Are Dogs Really Man's Best Friend?

Discussion in Pets started by ExpertAdvice • Sep 6, 2014.

  1. ExpertAdvice

    ExpertAdviceActive Member

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    "Are dogs really man's best friend?" That's a question I've asked myself over and over--not because I've weighed any particular doubt on the matter, but it's just something that's been "food for thought" for me, because I've always heard that statement echoed as an unquestionable truth.

    Based on my own observation, I'd have to say that naturally a dog is made with a character that seeks to please his master in every way, whether it be by serving as a guide dog to persons with disabilities, or just having some good ole romping fun with his master. Dogs are fun! playful! and generally friendly!

    But what crosses your mind when you hear of stories like that of the 4-year-old little one who was mauled to death by a pitbull in Miami-Dade County?

    Do you feel that these incidents are isolated and rare occurrences? and that they don't reflect the true nature of that dog, or of other dogs of the same breed? OR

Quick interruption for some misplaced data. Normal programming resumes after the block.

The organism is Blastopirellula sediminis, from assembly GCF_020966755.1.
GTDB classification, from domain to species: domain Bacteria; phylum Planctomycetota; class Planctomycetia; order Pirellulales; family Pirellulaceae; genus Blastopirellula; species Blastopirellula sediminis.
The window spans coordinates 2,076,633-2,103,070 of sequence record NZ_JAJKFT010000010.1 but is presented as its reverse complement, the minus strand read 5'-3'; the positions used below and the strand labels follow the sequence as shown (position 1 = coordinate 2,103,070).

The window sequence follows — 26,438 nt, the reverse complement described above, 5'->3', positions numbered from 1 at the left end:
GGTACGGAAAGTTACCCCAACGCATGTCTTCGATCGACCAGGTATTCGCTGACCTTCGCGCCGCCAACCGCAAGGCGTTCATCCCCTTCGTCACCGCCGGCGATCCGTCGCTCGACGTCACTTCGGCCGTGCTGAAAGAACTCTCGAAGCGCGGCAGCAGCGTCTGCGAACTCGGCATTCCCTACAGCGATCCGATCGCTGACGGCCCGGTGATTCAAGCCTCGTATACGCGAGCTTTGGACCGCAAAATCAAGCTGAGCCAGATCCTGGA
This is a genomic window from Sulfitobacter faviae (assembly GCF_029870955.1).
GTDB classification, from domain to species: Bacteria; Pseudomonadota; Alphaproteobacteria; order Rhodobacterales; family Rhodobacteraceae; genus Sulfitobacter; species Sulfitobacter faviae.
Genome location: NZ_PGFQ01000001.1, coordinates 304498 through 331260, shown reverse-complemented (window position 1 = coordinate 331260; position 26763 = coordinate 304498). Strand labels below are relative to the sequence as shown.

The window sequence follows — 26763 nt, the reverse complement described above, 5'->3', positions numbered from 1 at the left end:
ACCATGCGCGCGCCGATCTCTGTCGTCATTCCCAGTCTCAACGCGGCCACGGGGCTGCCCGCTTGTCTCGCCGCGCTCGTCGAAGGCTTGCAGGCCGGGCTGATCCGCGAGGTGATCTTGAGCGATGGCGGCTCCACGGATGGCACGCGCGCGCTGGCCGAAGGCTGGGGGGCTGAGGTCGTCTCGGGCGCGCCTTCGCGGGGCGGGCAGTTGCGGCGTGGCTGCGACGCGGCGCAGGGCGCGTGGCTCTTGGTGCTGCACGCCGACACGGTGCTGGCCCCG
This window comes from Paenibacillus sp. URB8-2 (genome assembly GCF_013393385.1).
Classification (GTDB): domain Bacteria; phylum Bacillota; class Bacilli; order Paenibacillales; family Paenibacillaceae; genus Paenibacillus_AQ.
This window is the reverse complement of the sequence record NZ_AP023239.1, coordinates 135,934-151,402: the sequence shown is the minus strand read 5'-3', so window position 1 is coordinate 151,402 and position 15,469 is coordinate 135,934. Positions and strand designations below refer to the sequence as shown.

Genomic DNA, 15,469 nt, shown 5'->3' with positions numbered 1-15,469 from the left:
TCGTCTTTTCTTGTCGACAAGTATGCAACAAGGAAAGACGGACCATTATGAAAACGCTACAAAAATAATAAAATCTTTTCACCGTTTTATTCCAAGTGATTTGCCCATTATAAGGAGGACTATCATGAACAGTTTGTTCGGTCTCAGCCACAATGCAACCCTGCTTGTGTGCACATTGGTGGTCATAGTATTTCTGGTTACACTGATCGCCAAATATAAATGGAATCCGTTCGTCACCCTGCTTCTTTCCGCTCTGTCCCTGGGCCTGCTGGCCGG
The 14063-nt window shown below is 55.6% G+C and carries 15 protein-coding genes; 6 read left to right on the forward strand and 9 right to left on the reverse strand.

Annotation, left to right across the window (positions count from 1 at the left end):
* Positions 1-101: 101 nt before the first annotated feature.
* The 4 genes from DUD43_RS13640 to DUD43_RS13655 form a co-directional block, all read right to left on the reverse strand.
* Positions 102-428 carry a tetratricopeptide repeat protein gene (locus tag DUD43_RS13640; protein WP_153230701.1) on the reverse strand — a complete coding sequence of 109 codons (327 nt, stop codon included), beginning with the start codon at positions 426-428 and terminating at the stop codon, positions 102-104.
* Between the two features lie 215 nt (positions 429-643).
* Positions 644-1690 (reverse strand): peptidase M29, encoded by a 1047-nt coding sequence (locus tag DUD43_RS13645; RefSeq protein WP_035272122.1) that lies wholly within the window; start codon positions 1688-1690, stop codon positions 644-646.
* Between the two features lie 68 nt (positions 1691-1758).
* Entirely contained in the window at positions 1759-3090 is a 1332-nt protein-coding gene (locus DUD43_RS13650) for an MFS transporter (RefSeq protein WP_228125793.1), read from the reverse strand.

Do you feel that certain breeds of dog shouldn't be bred anymore because although they can be trained, they will eventually "act out", according to their "volatile nature"?

    Please let me know your thoughts!
     
  2. sidney

    sidneyWell-Known Member

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    I read that Pit bulls are really gentle and loyal dogs, but depending on their master, will train them to be vicious if they intend to use them for dog fighting. They actually experience torture under the hands of their masters. More info here:

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    So I think a dog's temperament is really dependent on their environment, because I noticed that stray dogs and cats that have not experienced being owned are hostile or scared of people, while owned pets that happen to roam around like a stray aren't that afraid to strangers, but not all though.
     
  3. Denis Hard

    Denis HardWell-Known Member